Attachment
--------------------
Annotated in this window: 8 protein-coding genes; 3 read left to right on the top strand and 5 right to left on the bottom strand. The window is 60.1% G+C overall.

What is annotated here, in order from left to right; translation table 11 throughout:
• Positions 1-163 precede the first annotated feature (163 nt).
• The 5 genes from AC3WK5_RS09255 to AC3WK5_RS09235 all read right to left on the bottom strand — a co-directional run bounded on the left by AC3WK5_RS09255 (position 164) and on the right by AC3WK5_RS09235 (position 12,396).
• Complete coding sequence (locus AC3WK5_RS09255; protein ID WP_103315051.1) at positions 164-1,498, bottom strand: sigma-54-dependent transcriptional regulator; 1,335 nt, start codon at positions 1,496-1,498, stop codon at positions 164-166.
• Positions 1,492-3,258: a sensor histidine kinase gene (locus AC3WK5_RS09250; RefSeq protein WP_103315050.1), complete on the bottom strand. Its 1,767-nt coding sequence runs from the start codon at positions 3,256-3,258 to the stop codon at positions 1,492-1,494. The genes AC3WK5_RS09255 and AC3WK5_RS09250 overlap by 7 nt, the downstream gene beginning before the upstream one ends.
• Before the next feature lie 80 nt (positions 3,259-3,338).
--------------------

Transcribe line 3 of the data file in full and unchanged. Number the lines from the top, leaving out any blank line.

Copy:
• Positions 1-163 precede the first annotated feature (163 nt).